epipehenomenon of the metabolic syndrome. Several people report return of bladder control and disappearance of inappropriate nocturia after going on a paleo diet and especially after eliminating wheat. Urge incontinence is rapidly increasing and hitting at younger ages (at least here in Holland). The most succesful treatment is neuromodulation. A ‘pacemaker’ in placed in the lower back. It stimulates a nerve, after which 80 percent of patients regain bladder control. How exactly the disturbed communication between bladder, brainstem and brain is restored, is unknown. Imagine if they would get the same result by ‘just’ eating a human diet.

        • http://diagnosisdiet.com/ Dr. Ede

          Yes, the whole article is beautifully-written, chock full of information (but easy to read) and well worth a click. I think men would also find the potential connection between high insulin diets and erectile dysfunction interesting, as well. I, too, believe that Paleo Diets are very healthy and have the potential to prevent and even treat many common health problems.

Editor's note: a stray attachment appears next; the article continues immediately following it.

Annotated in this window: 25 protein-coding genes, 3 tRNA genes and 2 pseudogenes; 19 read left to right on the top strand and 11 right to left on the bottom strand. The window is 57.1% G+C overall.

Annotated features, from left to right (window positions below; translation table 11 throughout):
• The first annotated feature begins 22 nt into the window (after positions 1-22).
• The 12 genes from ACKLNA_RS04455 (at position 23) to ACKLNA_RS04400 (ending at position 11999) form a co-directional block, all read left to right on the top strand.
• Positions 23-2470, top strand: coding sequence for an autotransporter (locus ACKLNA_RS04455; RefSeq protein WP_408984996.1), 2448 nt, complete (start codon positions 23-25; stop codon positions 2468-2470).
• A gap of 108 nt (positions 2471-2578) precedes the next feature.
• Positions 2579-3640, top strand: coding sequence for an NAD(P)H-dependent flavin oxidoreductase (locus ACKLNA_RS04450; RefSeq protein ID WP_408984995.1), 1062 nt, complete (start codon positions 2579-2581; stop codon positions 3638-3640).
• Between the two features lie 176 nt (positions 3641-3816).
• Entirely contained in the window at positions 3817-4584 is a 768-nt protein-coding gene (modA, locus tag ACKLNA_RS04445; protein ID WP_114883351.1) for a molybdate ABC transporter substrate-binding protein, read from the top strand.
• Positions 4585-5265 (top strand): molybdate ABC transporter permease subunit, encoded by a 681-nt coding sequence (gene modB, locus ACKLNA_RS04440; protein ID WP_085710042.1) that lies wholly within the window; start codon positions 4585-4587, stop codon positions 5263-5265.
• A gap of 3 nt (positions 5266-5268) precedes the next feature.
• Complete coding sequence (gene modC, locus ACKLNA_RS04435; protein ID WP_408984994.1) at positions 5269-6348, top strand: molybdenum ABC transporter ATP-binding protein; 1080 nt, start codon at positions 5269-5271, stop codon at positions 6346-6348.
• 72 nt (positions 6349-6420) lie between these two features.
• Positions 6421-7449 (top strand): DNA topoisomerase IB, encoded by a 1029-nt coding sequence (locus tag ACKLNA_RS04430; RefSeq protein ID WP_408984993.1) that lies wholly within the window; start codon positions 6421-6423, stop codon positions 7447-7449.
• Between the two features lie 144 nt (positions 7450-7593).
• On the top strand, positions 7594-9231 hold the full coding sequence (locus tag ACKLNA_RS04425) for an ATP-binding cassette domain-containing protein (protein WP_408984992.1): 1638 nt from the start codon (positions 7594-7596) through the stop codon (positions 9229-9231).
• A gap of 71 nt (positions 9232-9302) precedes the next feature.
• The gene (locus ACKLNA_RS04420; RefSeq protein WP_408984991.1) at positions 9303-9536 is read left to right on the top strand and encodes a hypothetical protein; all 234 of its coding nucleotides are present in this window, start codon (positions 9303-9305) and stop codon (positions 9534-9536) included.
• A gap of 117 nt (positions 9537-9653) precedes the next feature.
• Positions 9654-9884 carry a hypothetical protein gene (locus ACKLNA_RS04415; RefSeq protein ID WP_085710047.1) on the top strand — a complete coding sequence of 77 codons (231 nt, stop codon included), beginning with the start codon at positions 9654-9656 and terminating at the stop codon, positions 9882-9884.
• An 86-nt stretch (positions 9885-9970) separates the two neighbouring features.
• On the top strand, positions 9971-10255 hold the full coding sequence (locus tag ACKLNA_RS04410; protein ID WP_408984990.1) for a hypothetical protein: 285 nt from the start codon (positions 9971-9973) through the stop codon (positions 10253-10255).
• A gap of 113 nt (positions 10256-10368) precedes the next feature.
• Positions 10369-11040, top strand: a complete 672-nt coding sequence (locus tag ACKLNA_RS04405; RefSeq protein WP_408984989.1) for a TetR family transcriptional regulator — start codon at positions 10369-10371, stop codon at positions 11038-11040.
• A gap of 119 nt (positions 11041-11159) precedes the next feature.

• Melchior Meijer

            Someone very dear to my heart, 80 years old, recently reported the return of ‘a bodily function he had totally forgotten about’ ;-) . And he still smokes (albeit less)!

  • Ted Burke

    Thanks Doc, this is a great summary of what sounds like a fascinating book!

  • Susan

    Hi – I just subscribed to your blog after reading your comment on melanoma in the New York Times. After reading your article on What Causes Cancer I would like to know if it is bad to take l-glutamine as a supplement? Might it somehow promote cancer, in your opinion? Thanks.

    • http://diagnosisdiet.com/ Dr. Ede

      Hi Susan